I'm serious. But this will take some explanation.
First, I wasn't one of the people whose primary gripe with the Star Wars prequels was Jar Jar. Rather, I was peeved by the bad acting in the middle of what was supposed to be a dramatic transformation--from Anakin to Vader on the personal level and from Republic to Empire on the political level. Much of the bad acting came from Hayden Christensen, but the worst of it was from Ian McDiarmid (Palpatine). The basic problem was that he used the same acting style for the prequels that he did in Jedi. Unfortunately, they were different roles: In Jedi he was recognized by everyone who saw him as evil incarnate, but in the prequels he was supposed to be the great deceiver. Yet he used the same "write evil across my forehead" approach to both roles. When, in Revenge of the Sith, Anakin finally exclaims "You're the Sith lord!" all I could think was "You mean you didn't notice the sinister tone in his voice ten years ago?"
Anyone interested in an amazing contrast to the portrayal of Palpatine should check out Tim Curry's performance as Dr. Frank N. Furter in Rocky Horror Picture Show. It's a character oozing in kitsch, a bizarre gender-bending crossbreed of Dracula and Dr. Frankenstein, but underneath is a villain far deeper than most movie villains. The nature of the performance didn't sink in the first time I saw the movie. I'm not sure that it had sunken in by the sixth. That may have had something to do with the fact that every time I've seen it, the theater has been full of screaming fans. It took a friend, Oliver, pointing it out: "Curry's performance was brilliant. Dr. Frank N. Furter is a monster, but Tim Curry makes you love him."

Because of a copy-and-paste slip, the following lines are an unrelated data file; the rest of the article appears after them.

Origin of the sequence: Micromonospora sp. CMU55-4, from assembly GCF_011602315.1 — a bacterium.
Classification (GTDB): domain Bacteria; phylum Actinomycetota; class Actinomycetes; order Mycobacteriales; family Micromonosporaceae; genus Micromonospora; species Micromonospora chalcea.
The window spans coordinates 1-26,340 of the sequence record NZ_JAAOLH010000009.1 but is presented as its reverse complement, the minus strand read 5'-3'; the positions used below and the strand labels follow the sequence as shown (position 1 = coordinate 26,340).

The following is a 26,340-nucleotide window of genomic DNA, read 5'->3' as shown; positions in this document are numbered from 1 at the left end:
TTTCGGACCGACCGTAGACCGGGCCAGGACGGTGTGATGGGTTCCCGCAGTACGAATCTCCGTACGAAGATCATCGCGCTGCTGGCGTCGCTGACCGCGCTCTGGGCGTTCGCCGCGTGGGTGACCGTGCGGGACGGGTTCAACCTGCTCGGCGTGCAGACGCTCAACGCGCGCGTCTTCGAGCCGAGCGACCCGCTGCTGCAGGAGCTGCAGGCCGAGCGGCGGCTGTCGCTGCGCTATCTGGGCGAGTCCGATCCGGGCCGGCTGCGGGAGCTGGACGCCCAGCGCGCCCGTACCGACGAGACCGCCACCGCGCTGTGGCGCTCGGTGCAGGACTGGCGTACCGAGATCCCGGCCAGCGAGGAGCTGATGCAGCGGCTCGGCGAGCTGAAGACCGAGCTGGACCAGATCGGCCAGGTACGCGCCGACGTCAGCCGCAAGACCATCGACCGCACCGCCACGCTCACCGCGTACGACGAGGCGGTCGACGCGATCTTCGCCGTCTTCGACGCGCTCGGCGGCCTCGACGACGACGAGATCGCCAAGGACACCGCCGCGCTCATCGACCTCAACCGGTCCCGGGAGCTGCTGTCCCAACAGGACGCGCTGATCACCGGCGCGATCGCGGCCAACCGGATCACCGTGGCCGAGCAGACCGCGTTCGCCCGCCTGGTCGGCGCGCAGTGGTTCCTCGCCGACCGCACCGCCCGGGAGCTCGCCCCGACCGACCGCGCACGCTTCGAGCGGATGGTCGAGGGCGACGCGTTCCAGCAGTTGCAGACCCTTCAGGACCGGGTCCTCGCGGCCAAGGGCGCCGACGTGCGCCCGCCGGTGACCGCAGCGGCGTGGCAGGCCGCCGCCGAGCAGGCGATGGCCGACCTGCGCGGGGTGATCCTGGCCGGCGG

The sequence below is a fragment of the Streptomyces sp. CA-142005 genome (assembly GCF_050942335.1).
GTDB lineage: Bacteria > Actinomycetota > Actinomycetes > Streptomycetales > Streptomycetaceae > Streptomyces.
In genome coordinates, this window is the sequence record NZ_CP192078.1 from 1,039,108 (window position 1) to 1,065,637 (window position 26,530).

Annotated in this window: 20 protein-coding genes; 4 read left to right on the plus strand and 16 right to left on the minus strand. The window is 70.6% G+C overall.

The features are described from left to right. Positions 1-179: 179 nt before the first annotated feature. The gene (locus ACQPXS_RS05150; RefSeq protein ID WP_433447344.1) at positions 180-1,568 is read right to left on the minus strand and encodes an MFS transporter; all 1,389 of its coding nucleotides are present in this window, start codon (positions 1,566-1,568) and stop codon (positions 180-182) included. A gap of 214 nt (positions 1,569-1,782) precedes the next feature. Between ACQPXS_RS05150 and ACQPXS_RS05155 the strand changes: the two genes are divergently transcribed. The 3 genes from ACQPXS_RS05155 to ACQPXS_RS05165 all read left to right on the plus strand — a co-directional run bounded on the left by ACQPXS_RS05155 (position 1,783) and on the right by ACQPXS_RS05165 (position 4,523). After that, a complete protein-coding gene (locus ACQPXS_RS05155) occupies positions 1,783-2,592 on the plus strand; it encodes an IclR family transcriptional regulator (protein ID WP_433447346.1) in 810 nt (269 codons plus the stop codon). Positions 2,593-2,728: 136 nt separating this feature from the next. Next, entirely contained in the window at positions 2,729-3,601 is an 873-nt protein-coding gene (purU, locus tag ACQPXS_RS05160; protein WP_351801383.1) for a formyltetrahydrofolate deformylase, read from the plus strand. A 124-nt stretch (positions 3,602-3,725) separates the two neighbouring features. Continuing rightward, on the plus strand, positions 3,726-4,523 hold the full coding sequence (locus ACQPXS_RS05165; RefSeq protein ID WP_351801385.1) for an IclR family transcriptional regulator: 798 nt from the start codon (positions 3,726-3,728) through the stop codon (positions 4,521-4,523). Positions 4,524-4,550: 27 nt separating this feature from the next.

Oliver was right--to the point that up until that moment, I hadn't even seen Frank as a monster. Yet in the course of the movie, he kills a former delivery boy/lover (Eddie, played by Meatloaf) largely because he's tired of him and he's stealing Frank N. Furter's spotlight. Then he seduces both halves of a young couple that had come to his castle looking for a phone. Then he tricks them, along with Eddie's uncle, into eating meat from Eddie's corpse. Yet at the end, you feel worse when Frank N. Furter is killed than when Eddie is killed. That, I think, is the epitome of a charismatic villain.
I know that the Star Wars prequels aren't really going to be remade--least of all with Curry as Palpatine. Yet it's what would happen in an ideal world.